[Taxacom] Fwd: Nature needs names: 60 new dragonflies from Africa

Stephen Thorpe stephen_thorpe at yahoo.co.nz
Fri Dec 11 19:38:20 CST 2015

>And really, Stephen? You think that drawing attention to deforestation is being done by the author for their own benefit? Are you always a troll?<

Are you always naive? Sometimes it is, sometimes it isn't.

At any rate, media coverage is a dodgy beast at the best of times. News is more about "infotainment". No doubt 60 new dragonflies are more interesting to the public than any number of tiny beetles which all look the same externally. But so what? Does anybody really think that the media coverage is going to help save the world? It isn't.


On Sat, 12/12/15, Peter Halasz <list at pengo.org> wrote:

 Subject: Re: [Taxacom] Fwd: Nature needs names: 60 new dragonflies from	Africa
 To: taxacom at mailman.nhm.ku.edu
 Received: Saturday, 12 December, 2015, 2:13 PM
 "Hear they found a new weevil species
 in Washington?"
 "Oh, I don't care. I just read about the 60 new dragonfly
 species in Africa
 so I've heard enough about insects for the next month."
 This is the conversation people don't have.
 Sorry I'm new to this list and trying to follow along. What
 you're saying
 is that we should collectively hold our tongues about 60
 newly discovered
 dragonflies in Africa because someone in New Zealand
 discovered 95 new
 beetles and someone else in Hawaii discovered 74 more, and
 didn't get any
 coverage and what if someone else discovers, I don't know,
 500 new weevils
 in Washington tomorrow and the public is already so utterly
 bored of
 hearing about insects because they were oversaturated by
 that African
 dragonfly story they glossed over in a newspaper the other
 day that the
 newspapers refuse to print the weevil story? What? Sorry?
 There is more than a single new media outlet. Local media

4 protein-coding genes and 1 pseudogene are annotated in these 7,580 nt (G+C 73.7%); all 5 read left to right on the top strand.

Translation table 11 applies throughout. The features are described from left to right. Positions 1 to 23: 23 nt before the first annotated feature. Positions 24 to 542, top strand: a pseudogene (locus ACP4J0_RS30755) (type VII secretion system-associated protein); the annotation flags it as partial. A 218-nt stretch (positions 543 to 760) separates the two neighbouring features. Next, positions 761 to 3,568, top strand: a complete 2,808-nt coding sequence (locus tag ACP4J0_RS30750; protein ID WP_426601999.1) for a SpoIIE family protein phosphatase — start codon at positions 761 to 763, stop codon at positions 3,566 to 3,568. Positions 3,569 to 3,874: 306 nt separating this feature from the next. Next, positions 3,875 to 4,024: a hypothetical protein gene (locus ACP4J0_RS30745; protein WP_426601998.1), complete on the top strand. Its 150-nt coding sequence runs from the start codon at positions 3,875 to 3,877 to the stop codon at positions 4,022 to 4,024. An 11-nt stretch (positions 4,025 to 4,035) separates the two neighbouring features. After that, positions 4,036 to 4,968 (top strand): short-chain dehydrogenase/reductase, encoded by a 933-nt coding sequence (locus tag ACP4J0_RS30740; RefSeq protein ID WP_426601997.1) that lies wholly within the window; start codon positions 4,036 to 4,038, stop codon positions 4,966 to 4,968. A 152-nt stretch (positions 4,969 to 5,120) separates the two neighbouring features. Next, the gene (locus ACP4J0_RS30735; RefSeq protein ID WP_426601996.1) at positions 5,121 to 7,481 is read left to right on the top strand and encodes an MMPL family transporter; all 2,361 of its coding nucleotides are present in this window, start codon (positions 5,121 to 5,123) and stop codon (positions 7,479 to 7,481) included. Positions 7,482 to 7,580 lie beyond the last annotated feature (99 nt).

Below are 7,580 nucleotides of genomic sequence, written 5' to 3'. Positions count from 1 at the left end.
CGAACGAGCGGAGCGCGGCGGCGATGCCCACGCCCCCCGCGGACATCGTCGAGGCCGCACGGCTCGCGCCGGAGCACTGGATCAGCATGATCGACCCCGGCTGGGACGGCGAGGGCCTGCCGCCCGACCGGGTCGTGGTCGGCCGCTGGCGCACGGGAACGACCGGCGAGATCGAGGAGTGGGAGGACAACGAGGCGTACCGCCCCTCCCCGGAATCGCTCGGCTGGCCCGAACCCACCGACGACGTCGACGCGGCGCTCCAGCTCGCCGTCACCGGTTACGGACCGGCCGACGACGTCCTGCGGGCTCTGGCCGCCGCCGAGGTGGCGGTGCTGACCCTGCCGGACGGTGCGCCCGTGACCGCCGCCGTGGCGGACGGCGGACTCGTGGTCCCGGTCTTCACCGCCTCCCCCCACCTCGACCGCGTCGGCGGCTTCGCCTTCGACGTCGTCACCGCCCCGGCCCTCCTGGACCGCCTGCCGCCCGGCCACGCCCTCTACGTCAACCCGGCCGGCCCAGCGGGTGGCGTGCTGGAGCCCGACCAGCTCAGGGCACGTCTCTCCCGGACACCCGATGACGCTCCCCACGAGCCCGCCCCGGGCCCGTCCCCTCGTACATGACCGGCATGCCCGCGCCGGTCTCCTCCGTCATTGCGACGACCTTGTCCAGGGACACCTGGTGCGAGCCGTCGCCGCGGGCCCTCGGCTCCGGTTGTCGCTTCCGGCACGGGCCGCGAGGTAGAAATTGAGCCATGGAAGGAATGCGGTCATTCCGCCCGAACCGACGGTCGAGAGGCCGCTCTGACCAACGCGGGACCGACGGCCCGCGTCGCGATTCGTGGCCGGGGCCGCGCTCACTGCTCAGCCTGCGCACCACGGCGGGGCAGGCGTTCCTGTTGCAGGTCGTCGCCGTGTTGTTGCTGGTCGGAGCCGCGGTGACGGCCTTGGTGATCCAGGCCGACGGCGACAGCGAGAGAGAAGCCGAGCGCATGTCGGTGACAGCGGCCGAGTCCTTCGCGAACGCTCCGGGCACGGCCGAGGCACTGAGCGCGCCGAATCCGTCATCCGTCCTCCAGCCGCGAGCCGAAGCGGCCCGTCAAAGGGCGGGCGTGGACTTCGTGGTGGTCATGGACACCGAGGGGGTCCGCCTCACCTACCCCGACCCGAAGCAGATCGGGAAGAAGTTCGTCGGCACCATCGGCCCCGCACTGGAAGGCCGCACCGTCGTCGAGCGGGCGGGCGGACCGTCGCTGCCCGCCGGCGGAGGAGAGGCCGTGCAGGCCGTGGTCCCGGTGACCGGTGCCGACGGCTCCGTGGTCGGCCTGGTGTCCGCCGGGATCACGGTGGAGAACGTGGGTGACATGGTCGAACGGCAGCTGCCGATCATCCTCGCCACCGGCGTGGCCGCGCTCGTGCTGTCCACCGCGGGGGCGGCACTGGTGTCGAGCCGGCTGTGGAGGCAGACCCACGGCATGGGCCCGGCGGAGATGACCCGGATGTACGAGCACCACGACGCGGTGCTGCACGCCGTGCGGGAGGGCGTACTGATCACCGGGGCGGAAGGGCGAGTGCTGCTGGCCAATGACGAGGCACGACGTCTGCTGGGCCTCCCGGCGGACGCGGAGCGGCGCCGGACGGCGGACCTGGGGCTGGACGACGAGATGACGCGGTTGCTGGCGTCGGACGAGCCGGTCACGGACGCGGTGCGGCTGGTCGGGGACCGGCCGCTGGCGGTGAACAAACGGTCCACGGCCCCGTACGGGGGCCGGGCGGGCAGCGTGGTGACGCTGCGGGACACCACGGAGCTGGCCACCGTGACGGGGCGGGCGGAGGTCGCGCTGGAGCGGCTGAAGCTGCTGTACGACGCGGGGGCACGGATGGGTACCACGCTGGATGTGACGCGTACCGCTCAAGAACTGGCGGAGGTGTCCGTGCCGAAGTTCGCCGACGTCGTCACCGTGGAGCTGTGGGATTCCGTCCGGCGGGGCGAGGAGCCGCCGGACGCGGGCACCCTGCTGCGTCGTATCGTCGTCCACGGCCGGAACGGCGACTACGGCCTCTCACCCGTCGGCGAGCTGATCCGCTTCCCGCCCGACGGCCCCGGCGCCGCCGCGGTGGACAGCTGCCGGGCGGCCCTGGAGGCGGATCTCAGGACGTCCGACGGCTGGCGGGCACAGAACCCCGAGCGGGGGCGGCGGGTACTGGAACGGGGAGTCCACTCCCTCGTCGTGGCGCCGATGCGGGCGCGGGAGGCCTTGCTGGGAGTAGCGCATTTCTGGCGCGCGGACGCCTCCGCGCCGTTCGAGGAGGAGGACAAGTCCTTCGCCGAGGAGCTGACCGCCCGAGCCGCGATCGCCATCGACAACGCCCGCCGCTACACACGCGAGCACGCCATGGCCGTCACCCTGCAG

outlets will be
 more interested in local discoveries. Media about species
 discoveries is
 NOT limited to a single twitter feed or hashtag, and it
 would be awful if
 it were. Not every media outlet is being asked to report on
 every global
 discovery. Media outlets around the world could easily
 accommodate every
 one of those three new species per day and it would be a
 drop in the ocean
 of all the world's media coverage. The limiting factor is
 not news space or
 journalists, it's entomologists who have interesting stories
 to tell about
 their discoveries and who can tell those stories in an
 engaging way. The
 more stories that get out there, the more news outlets will
 be encouraged
 to pursue similar stories.
 I don't see why there's such an effort here to minimize the
 discovery or to
 shun the news coverage or to require some kind of ranking of
 the most
 significant discoveries before the media is allowed to hear
 about it. It's
 utterly counter productive and pointless.
 I'm sorry that dragonflies are more popular than beetles,
 even if to an
 entomologist "This dragonfly publication is essentially no
 different to any
 other taxonomic publication", I'm sorry, but to the rest of
 the world 60
 new brightly coloured dragonflies are more interesting than
 600 brown
 beetles. Regardless of their relative merits, that's no
 reason to not
 communicate with the public. Do as much science
 communication as possible.
 Leave it to journalists to decide what is and is not worth
 printing and
 what their audience might engage with. Stop having these
 conversations in your head about how people read the news.
 And really, Stephen? You think that drawing attention to
 deforestation is
 being done by the author for their own benefit? Are you
 always a troll?
 Peter Halasz
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 Taxacom at mailman.nhm.ku.edu
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